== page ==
New Army Tech Connects Commanders with Deployed Units

Capt. Tawanda Baxter and Flora Marshall, of Army Project Manager Mission Command, demonstrate the Tactical Interface Tracking Application Node at Aberdeen Proving Ground, Maryland, on Dec. 4, 2018. (U.S. Army/Dan Lafontaine)
Capt. Tawanda Baxter and Flora Marshall, of Army Project Manager Mission Command, demonstrate the Tactical Interface Tracking Application Node at Aberdeen Proving Ground, Maryland, on Dec. 4, 2018. (U.S. Army/Dan Lafontaine)

The U.S. Army is developing new tactical software that will allow commanders to communicate more effectively with forward-deployed combat units.

The Tactical Interface Tracking Application Node, or TITAN, relies on the existing Blue Force Tracking network, a tested, joint battlefield system that allows friendly forces to keep track of each other, according to a recent Army press release.

The new software allows users to log in anywhere in the world with a computer on the Secure Internet Protocol Router Network, using an internet browser, with no downloads necessary. Commanders can use TITAN to communicate with deployed units all over the world, according to the release.

Under the Army's Home Station Mission Command initiative, the service wants to move away from deploying division main elements to theater and deploy smaller, more agile units with fewer logistics requirements.

"This new tool is enabling the Army's Home Station Mission Command initiative," Flora Marshall, product lead for the Mission Command Support Center, said in the release.

"TITAN users can pull up maps, view multiple global locations and color-code their soldiers' locations. It enables chat, messaging, sending attachments, filing situation reports and creating distribution lists. We've created an intuitive user interface and consistent experience using design elements for a familiar look and feel. No formal training is required."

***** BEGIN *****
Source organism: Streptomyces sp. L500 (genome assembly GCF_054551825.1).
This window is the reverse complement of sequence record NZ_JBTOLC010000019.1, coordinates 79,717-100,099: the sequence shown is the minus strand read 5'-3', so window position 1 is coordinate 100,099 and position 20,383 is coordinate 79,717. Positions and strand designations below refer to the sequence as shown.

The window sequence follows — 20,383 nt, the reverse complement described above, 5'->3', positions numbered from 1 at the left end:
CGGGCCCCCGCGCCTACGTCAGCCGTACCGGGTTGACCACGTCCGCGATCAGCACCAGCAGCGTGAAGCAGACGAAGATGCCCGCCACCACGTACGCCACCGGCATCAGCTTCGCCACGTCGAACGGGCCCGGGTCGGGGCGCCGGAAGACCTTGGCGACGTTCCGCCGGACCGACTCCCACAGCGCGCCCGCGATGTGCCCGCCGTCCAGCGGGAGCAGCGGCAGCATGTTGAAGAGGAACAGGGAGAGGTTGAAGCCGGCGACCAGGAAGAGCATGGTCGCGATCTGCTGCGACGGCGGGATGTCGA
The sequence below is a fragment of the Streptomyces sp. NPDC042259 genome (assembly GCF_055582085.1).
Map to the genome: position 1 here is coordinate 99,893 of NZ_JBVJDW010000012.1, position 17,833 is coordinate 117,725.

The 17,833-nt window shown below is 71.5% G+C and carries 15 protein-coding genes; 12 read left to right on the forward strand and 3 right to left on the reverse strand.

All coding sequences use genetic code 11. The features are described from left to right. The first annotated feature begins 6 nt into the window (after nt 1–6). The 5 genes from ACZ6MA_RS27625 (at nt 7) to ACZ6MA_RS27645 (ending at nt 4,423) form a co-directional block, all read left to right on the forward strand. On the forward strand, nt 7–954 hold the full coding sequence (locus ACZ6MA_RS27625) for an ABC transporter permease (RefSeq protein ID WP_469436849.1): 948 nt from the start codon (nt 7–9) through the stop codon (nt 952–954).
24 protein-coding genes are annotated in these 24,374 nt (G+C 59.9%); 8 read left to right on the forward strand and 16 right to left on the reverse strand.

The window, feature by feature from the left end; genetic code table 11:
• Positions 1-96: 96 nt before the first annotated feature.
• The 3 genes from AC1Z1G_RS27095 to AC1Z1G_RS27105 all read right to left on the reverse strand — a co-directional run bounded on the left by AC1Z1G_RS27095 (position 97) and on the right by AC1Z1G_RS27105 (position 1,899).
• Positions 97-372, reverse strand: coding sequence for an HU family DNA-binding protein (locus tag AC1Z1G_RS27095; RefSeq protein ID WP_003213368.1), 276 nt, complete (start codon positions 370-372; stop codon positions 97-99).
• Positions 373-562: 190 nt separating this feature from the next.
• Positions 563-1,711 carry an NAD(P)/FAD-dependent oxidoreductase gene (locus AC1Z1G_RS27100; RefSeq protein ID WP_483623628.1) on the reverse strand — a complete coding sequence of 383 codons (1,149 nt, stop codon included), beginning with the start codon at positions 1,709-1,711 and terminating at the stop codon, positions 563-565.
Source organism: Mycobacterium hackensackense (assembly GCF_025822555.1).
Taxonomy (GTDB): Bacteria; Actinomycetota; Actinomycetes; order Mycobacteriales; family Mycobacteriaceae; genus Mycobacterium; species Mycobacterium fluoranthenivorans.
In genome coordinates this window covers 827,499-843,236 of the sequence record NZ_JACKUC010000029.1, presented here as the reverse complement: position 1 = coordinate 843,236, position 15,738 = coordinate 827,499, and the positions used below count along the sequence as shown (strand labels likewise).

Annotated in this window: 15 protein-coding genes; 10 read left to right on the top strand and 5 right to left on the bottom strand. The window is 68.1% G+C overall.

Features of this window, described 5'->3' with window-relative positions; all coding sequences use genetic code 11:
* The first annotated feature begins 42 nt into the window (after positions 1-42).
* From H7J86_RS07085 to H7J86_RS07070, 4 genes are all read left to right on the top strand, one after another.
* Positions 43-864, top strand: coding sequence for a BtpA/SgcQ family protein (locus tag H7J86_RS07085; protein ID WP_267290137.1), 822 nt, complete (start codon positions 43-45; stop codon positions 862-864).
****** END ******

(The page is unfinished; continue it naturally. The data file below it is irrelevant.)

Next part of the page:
TITAN is providing these capabilities to soldiers who have not yet been fielded Joint Battle Command-Platform, the Army's next-generation, friendly-force tracking system, according to the release.

The Army's pilot program for TITAN began in August and is scheduled to finish in February. The service plans to then develop additional capabilities and determine a release decision, the release states.

So far, soldiers from a handful of combat units such as the 4th Infantry Division have tested the system.

"I can't tell you enough good things about the program," said Maj. Adam Cloninger, the brigade S-6 officer-in-charge, 3rd Armored Brigade Combat Team, 4th ID, who used TITAN during the unit's National Training Center rotation in November.

"The amount of situational awareness it provided was instrumental to our success during this rotation."

-- Matthew Cox can be reached at matthew.cox@military.com.

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